Do you dream of returning to the simpler, idyllic state of the Garden of Eden (Arcadian view), or do you believe we can finally make our way forward to the perfect arrangement (Utopian view)? Usually each of these views is casting to the past or to the future in search of the Happy Place excused from our current realities – witness the delusions distracting many from the real needs they were elected to attend to.
What about the “Eternal Now” in which we must deal with the troubles and exigencies of the present?
In “For the Time Being: a Christmas Oratorio” and other works, poet W.H. Auden dealt with each view conceding the impossibility of returning to the peace of the womb, and, as Jan Curtis says, “the inadequacy of the utopian flight into a timeless Happy Place.” Our reality is to continue the dance of Abraham, Moses, the wilderness, the Messiah, the realization of God’s Body beyond the Judeo-Christian cultural boundaries. These are not historic points in a line of finite strangers, but symbols of us moving and breathing as a whole humanity.
Christians have just observed Advent as they do every year, but many assumed it was the celebration of just one historical event “back then” not considering it as a timeless icon always happening. It was not just one baby being born but US always coming forth, a Body with many members.
Past, present, and future are parts of us and we carry it all in us right now.
Ever since we started dissecting reality into what we call history, we have been historicizing humanity as if we are continually separating from those who went before and creating future people of our own design. We keep thinking we can disassociate from past things no longer “relevant” and finally get it right. Raimon Panikkar offers the alternative to this linear thinking by characterizing reality as “the Rhythm of Being”, a dance of ebb and flow.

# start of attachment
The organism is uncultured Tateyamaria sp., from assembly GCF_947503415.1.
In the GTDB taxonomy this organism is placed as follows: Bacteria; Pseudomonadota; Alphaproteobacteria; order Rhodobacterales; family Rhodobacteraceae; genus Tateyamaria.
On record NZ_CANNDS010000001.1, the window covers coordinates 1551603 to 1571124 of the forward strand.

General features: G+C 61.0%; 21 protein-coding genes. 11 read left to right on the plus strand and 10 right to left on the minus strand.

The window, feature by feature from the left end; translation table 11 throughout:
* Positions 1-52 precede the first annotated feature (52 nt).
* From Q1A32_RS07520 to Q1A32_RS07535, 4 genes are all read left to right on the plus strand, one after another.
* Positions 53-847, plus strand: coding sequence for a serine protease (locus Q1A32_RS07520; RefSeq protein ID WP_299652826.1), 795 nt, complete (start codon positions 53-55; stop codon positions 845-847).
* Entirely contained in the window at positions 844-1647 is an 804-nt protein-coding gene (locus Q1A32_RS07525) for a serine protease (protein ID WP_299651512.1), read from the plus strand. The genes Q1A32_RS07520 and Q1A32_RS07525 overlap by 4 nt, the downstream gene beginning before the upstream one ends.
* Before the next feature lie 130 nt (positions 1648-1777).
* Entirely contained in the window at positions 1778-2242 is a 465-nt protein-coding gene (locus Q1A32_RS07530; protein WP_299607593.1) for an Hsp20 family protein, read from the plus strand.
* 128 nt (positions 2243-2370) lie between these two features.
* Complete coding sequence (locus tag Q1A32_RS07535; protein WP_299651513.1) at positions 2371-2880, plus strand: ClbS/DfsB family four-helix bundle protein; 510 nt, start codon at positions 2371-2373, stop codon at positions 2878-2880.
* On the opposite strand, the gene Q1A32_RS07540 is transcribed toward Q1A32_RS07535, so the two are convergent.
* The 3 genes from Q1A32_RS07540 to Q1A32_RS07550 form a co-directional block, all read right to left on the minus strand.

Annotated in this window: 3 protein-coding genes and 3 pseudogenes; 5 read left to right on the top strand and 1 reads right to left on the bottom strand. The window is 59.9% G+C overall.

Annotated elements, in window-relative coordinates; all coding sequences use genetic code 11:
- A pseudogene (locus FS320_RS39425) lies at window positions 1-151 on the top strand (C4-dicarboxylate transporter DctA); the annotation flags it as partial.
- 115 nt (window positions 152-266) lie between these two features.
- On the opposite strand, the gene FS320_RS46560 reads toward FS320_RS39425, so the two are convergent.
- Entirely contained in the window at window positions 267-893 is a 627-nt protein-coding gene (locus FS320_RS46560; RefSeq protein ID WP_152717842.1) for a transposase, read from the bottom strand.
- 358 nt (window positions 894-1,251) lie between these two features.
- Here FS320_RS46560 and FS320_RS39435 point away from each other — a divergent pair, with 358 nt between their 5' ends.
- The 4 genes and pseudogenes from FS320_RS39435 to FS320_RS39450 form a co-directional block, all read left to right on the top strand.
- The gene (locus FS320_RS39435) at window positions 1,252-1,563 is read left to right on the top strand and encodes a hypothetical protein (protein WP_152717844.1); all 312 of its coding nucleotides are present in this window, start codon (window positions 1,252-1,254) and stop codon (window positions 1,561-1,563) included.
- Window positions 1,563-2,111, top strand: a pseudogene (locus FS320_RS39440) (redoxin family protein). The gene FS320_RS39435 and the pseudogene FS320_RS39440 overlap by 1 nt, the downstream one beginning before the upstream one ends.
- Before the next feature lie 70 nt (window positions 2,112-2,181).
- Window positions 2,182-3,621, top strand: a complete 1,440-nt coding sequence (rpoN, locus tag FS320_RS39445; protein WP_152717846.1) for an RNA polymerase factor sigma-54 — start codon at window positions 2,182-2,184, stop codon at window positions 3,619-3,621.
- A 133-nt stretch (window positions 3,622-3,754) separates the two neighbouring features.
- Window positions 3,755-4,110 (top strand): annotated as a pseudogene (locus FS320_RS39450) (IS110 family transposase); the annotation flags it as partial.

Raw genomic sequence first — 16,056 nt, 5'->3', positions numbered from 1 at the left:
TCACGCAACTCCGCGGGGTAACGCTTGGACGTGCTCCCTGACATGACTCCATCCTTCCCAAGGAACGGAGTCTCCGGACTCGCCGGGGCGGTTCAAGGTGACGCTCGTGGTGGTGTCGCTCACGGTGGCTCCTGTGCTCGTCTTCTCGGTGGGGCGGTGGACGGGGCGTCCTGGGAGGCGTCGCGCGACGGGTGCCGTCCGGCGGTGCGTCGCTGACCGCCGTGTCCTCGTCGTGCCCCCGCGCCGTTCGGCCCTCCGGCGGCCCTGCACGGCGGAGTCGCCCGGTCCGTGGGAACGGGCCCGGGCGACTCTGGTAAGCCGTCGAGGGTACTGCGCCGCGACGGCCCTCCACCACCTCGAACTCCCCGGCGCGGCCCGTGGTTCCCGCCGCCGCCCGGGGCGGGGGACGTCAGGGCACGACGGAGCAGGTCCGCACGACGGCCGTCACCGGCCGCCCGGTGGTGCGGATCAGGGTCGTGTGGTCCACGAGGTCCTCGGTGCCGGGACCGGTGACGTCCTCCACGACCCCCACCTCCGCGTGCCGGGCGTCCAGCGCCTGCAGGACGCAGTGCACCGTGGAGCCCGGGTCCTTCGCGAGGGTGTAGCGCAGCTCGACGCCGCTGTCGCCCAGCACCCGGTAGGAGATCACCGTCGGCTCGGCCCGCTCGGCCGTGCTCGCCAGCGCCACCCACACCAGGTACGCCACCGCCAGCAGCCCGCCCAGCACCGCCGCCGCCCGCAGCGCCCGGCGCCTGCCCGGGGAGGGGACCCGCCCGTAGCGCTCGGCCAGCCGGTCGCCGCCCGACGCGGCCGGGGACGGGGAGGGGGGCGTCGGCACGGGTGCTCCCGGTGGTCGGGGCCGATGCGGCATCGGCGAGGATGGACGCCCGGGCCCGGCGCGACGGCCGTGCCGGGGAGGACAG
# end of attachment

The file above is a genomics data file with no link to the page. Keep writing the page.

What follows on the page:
For centuries we have been trying to sort out everybody, everything, and every moment separately in the attempt to “understand” reality. It is the “scientific method” applied to reality so that God and people and things and phenomena are all in their compartments and we can “know” everything; the Unknown is only temporary. Regime after regime has claimed to “know” what is best for the world and enforced their paradise only to implode with the consequences. Yet, we continue to think we can, or will eventually contain reality and make everything perfect by our own ingenuity — witness Christian Nationalism, the Taliban, Putin’s dictatorship.
Spiritual wisdom offers the third way:
acknowledge our limits, all the contradictions, absurdities, tragedies, and imperfections, and walk creatively, humbly through the Unknown trusting the Will of Life to bring forth the “New Creation”. This is symbolized in Isaiah 6 as the sprout after the ruins, after the messenger expresses the Truth of grace for our inadequacies regardless of unheeding, dying humanity. The Truth is the Mystery of all the wrongness being inexplicably annulled by the Sovereign, “this is the Lord’s doing and we are glad in it.” (Psalm 118:23-24)
It is what the unknowing infant in the traumatic process of being born requires, the grace of Love.
The Will of Life comes forth; we are brought forth by the Will. We sense the power and impetus for us to blossom and learn to cooperate rather than try to take over and control the Will.
In our new year’s conferencing, my wife and I reaffirmed this as a summary of the basis for our mission:
continue to express our awakening to spiritual wisdom in word and deed to the best of our ability in obscurity or notoriety, whether or not people pay heed; proceed through the wilderness of conflict and threat experiencing the Presence of God providing all we need, communing with God the Vine from Whom we grow forth as our True Selves (John 15).
We are in the process of being born, as Jesus told Nicodemus that physical birth is only part of being born (John 3)
and told the woman at the well that physical water only quenches physical thirst temporarily; the Spirit and Truth is our eternal Life springing up from our innermost beings (John 4).
We say and do all the Good we can, and trust God’s Will is accomplishing what is beyond us to know.